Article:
Some people have no sense of humor. Take Volkswagen, for instance.
The short film is made in the style of a TV advert and shows a man hopping into the car wearing the distinctive check scarf made famous by the late Yasser Arafat. He drives around a city before blowing himself up - apparently killing himself but leaving the car intact outside a restaurant. Then the slogan, "Polo: small but tough", appears.
Tasteless? Sure. Well executed (so to speak)? Extremely.
For those with long memories, VW's complaint (and threats of legal action) may call to mind one of the Holy Grails of print comedy: National Lampoon's 1973 ad parody that shows a VW Bug floating in water with the slogan If Teddy Kennedy drove a Volkswagen, He'd be President Today. We'd link to a scan of this ad, but, well, it's been redacted from the face of the earth.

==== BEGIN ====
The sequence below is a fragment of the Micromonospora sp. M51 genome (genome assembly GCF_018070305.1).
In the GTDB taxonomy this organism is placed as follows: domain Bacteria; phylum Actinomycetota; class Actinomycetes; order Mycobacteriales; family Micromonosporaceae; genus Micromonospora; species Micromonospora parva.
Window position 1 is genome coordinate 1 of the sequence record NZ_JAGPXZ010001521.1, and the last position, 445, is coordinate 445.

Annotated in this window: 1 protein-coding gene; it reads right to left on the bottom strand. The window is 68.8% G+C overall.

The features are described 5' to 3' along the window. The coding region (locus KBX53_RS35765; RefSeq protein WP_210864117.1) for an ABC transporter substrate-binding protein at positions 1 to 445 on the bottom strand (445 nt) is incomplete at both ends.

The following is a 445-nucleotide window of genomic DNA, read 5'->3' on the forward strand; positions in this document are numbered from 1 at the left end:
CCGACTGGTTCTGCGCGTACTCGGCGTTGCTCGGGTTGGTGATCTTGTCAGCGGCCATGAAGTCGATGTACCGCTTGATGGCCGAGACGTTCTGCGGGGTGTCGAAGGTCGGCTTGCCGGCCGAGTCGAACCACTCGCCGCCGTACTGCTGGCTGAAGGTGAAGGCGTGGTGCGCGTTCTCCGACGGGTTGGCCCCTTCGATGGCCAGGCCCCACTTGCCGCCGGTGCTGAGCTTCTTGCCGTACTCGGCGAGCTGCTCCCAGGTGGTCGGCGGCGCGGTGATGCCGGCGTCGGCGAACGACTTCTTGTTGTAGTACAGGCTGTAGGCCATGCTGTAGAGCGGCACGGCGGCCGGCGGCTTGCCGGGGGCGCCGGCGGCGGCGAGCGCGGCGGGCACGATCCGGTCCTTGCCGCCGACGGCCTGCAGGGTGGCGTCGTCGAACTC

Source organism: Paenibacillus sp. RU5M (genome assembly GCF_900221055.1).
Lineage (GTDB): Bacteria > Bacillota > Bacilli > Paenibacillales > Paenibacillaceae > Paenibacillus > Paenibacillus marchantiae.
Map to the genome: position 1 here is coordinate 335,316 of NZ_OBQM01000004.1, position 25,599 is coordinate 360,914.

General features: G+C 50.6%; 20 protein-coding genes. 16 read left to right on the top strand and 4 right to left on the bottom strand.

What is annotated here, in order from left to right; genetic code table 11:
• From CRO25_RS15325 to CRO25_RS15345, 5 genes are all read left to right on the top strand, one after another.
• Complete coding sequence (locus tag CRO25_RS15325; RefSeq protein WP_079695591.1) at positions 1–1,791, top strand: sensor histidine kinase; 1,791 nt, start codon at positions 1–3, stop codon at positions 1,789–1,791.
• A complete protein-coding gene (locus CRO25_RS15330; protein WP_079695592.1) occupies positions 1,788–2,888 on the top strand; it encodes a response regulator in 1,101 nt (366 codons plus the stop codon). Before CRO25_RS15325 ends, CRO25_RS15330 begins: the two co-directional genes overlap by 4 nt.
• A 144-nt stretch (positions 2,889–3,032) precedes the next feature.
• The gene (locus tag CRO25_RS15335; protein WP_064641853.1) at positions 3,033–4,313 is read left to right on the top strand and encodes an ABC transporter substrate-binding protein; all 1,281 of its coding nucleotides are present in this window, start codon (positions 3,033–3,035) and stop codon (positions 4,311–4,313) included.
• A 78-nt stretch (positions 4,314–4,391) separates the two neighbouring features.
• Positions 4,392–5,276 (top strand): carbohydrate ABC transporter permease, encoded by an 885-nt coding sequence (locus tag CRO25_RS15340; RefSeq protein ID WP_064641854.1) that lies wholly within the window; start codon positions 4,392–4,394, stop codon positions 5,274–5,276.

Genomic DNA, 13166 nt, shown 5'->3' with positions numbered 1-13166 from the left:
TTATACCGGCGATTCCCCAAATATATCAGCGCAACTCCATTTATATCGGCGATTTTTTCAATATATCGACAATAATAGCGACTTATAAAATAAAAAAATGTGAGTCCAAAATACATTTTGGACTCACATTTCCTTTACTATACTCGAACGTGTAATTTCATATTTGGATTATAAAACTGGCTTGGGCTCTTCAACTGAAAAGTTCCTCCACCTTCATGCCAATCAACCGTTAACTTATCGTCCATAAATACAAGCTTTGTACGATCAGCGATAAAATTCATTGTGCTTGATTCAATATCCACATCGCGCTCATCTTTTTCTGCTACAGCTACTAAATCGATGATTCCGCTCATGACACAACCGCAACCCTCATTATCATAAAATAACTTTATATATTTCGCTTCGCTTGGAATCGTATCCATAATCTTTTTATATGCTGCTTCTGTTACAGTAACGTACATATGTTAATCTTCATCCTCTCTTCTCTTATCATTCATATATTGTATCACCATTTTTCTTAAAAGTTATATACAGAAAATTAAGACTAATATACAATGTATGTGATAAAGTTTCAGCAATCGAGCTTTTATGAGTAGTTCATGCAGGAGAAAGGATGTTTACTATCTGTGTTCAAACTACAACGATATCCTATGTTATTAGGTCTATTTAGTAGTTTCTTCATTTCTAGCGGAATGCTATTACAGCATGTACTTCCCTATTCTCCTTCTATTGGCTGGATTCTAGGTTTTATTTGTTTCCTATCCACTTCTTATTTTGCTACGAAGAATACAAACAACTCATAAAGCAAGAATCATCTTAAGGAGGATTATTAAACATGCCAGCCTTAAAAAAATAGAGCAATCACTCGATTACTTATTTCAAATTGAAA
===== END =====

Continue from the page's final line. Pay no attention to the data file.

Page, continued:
[W]as in the National Lampoon Encyclopedia of Humor (1973). It's listed in the contents page (under D) as "Doyle Dane Bernbach" and was written by Anne Beatts. If you buy a copy of this issue, you may find the ad is missing. As a result of a lawsuit by VW over the ad for unauthorized use of their trademark, NatLamp was forced to remove the page (with razor blades!) from any copies they still had in inventory (which, from what I gather, was about half the first printing of 250,000 copies) and all subsequent reprints. For what its worth, Ted Kennedy didn't sue.